2023: an assessment

The consolidation of President Recep Tayyip Erdoğan’s rule over Turkey was the most significant political news of 2023. Neither the painful earthquakes of 6 February 2023 nor the unprecedented mobilization of the οopposition was enough to bring change to Turkey’s political arena. Despite disappointment at the delayed mobilization of the ill-prepared Turkish state apparatus in the wake of the earthquakes, the Turkish public continued to consider the incumbent president to be the best qualified of the electoral candidates to handle crises such as these, even if they also considered him responsible for them. The centenary of the Republic of Turkey on 29 October 2023 passed by almost unnoticed as the Turkish government sought to capitalize on the anti-Western reflexes of Turkish public opinion in the aftermath of the tragic events in and around Gaza.

Meanwhile, developments in the court case seeking a ban on the pro-Kurdish Peoples’ Democratic Party (Halkların Demokratik Partisi—HDP) drove the decision to transfer the party’s activities into a new political formation. The institution of the Party of the Greens and the Left Future (Yeşiller ve Sol Gelecek Partisi-YeşilSol Parti-YSP), subsequently renamed the Peoples’ Equality and Democracy Party (Halkların Eşitlik ve Demokrasi Partisi-HEDEP-DEM), protected the institutional interests of the Kurdish political movement, since the new political formation could not be prosecuted on the basis of the old case files.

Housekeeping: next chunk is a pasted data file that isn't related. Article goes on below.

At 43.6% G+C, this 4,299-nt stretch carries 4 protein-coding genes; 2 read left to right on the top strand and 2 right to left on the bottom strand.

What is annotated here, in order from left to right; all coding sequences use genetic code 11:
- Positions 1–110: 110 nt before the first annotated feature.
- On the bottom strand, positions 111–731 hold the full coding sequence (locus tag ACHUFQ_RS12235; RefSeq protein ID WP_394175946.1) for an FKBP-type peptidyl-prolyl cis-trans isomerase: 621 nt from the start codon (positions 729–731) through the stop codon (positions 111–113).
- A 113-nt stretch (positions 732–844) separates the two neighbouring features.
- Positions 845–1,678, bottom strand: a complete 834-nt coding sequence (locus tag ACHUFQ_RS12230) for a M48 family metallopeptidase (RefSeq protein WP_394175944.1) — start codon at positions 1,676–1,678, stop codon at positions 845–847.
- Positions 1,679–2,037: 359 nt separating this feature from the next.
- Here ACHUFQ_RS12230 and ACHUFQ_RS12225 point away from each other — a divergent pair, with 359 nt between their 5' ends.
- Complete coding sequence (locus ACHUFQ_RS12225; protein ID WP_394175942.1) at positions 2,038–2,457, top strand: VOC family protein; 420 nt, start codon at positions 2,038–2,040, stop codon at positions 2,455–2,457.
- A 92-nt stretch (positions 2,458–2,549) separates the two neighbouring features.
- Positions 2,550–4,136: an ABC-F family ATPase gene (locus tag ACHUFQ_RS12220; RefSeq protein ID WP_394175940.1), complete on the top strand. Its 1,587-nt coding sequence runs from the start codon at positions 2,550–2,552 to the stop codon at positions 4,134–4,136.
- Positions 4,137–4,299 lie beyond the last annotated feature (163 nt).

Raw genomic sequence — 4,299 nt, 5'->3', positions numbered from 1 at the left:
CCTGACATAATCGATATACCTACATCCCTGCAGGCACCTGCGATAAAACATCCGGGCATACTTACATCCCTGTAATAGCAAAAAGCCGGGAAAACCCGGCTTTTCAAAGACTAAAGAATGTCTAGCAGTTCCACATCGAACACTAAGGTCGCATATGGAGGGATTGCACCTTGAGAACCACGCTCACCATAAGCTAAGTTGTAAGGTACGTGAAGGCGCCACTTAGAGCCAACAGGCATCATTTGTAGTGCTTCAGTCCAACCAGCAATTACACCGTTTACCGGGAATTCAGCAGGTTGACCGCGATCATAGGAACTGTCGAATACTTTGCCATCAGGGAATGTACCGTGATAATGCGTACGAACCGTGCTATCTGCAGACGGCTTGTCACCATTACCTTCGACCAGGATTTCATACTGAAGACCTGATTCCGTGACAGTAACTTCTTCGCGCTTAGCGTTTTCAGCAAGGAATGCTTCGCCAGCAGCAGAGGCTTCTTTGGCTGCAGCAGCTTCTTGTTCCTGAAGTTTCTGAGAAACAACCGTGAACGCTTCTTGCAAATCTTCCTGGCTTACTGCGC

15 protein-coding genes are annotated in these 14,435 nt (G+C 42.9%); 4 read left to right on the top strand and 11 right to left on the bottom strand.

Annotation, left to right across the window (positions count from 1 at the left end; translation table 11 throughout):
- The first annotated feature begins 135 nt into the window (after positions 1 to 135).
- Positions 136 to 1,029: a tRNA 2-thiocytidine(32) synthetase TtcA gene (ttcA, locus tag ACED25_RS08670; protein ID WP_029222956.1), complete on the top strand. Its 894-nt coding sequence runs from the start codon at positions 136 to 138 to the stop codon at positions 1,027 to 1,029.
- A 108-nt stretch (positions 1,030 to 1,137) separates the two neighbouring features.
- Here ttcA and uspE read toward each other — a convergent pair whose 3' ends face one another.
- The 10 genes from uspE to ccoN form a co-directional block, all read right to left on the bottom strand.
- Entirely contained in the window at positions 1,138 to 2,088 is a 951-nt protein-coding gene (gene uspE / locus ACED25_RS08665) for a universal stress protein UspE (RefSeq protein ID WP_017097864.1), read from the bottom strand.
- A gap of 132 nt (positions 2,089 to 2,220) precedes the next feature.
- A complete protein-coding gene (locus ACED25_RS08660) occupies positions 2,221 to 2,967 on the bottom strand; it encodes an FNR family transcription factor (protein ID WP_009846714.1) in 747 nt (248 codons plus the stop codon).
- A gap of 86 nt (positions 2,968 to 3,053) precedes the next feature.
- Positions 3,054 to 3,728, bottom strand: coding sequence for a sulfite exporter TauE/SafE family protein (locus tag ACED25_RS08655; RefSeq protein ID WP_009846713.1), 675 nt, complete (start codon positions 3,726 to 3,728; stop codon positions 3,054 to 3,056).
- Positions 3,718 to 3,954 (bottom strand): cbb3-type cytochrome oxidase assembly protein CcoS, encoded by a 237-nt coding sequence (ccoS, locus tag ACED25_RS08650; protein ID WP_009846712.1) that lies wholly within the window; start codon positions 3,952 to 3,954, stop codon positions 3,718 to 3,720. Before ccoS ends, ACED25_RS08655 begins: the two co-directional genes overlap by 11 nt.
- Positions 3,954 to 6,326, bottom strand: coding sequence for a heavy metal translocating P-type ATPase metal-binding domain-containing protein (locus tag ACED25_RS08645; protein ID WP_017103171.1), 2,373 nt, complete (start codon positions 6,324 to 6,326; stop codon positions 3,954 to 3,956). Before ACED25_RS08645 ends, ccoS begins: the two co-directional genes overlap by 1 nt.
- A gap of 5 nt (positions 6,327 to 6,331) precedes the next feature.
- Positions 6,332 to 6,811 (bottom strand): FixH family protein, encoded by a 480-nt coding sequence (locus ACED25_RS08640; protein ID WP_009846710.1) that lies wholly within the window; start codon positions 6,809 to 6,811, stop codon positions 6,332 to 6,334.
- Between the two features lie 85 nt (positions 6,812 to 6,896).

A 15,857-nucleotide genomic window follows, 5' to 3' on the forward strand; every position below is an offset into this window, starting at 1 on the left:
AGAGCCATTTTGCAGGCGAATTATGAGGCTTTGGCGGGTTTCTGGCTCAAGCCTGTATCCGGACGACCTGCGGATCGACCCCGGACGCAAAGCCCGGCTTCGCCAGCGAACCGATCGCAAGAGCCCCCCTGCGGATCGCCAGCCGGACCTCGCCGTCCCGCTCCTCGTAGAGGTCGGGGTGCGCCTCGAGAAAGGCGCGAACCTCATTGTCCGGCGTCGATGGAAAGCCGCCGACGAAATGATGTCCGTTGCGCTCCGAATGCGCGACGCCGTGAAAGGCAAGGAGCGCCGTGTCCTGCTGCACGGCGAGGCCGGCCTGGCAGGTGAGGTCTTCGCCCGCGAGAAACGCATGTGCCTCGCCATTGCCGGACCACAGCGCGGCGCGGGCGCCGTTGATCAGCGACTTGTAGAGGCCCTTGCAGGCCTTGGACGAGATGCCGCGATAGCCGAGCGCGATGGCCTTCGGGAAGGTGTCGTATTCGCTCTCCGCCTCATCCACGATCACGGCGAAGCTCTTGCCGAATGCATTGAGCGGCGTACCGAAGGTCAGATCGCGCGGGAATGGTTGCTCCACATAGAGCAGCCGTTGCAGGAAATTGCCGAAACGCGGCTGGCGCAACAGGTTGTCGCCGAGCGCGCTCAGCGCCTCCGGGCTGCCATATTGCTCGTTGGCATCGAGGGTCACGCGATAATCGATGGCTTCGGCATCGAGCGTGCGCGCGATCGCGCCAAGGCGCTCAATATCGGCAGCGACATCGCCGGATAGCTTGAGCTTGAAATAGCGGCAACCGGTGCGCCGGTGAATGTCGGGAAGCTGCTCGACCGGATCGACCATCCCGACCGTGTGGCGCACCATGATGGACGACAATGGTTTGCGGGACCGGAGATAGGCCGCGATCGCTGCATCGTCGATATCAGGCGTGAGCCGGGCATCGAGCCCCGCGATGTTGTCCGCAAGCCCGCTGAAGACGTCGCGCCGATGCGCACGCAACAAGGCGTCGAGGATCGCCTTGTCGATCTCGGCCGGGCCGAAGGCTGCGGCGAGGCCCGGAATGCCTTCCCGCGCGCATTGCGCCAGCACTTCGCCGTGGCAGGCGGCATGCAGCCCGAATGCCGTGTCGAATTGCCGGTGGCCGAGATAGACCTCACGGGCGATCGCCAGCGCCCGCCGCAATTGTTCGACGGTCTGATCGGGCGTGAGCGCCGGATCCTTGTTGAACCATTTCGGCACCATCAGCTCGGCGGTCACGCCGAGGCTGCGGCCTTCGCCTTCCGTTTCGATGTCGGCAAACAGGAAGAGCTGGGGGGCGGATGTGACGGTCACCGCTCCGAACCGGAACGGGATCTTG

High-Stakes Municipal Elections

The municipal elections of March 2024 will be a milestone for the Turkish οopposition. The οopposition coalition under Kemal Kılıçdaroğlu suffered a heavy defeat in the 2023 electoral showdowns. Its decline was compounded by the coalition’s post-election dissolution and the decision of the “Good Party” (İyi Parti-İYİP) to field its own candidates in the upcoming municipal elections. It should be remembered that both İmamoğlu and Yavaş were only elected in the March 2019 elections because they ran as part of a broad coalition of opposition forces. Repeating this success will be much more difficult outside the alliance. The two mayors will have to prove that they are still popular across the political spectrum, despite the setbacks suffered by the οopposition coalition in the May 2023 presidential and parliamentary elections. The re-election of İmamoğlu, in particular, as mayor of the metropolitan municipality of Istanbul would make him the οopposition’s natural leader and consolidate the dual-leadership model that seems to have been chosen following Özgür Özel’s recent election as leader of the Republican People’s Party (Cumhuriyet Halk Partisi-CHP).

Rebooting Relations with the United States

The possible re-election of Donald Trump will be presented as an opportunity to fully restore relations between the United States and Turkey.